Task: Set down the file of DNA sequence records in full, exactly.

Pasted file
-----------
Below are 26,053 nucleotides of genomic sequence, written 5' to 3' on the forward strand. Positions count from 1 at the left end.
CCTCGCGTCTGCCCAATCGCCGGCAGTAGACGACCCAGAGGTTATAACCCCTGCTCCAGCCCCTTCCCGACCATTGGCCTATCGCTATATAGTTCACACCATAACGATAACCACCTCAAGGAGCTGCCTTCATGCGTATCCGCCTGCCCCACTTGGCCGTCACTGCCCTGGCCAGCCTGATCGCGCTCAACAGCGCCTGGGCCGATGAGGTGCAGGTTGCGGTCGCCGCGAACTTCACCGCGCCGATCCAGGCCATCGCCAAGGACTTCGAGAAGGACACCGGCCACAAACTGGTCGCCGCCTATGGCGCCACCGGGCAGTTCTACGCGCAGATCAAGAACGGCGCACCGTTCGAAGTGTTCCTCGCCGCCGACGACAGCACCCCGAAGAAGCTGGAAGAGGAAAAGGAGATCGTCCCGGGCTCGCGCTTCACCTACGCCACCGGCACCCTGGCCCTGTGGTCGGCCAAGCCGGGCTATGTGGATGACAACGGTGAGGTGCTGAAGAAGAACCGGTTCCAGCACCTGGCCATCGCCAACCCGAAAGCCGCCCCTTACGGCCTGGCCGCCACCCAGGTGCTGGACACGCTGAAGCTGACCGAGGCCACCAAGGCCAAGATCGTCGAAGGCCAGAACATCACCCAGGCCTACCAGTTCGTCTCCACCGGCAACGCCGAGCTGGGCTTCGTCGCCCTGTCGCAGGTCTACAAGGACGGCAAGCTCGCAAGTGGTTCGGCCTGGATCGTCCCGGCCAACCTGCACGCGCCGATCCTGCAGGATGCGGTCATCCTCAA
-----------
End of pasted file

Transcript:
Below are 26,053 nucleotides of genomic sequence, written 5' to 3' on the forward strand. Positions count from 1 at the left end.
CCTCGCGTCTGCCCAATCGCCGGCAGTAGACGACCCAGAGGTTATAACCCCTGCTCCAGCCCCTTCCCGACCATTGGCCTATCGCTATATAGTTCACACCATAACGATAACCACCTCAAGGAGCTGCCTTCATGCGTATCCGCCTGCCCCACTTGGCCGTCACTGCCCTGGCCAGCCTGATCGCGCTCAACAGCGCCTGGGCCGATGAGGTGCAGGTTGCGGTCGCCGCGAACTTCACCGCGCCGATCCAGGCCATCGCCAAGGACTTCGAGAAGGACACCGGCCACAAACTGGTCGCCGCCTATGGCGCCACCGGGCAGTTCTACGCGCAGATCAAGAACGGCGCACCGTTCGAAGTGTTCCTCGCCGCCGACGACAGCACCCCGAAGAAGCTGGAAGAGGAAAAGGAGATCGTCCCGGGCTCGCGCTTCACCTACGCCACCGGCACCCTGGCCCTGTGGTCGGCCAAGCCGGGCTATGTGGATGACAACGGTGAGGTGCTGAAGAAGAACCGGTTCCAGCACCTGGCCATCGCCAACCCGAAAGCCGCCCCTTACGGCCTGGCCGCCACCCAGGTGCTGGACACGCTGAAGCTGACCGAGGCCACCAAGGCCAAGATCGTCGAAGGCCAGAACATCACCCAGGCCTACCAGTTCGTCTCCACCGGCAACGCCGAGCTGGGCTTCGTCGCCCTGTCGCAGGTCTACAAGGACGGCAAGCTCGCAAGTGGTTCGGCCTGGATCGTCCCGGCCAACCTGCACGCGCCGATCCTGCAGGATGCGGTCATCCTCAA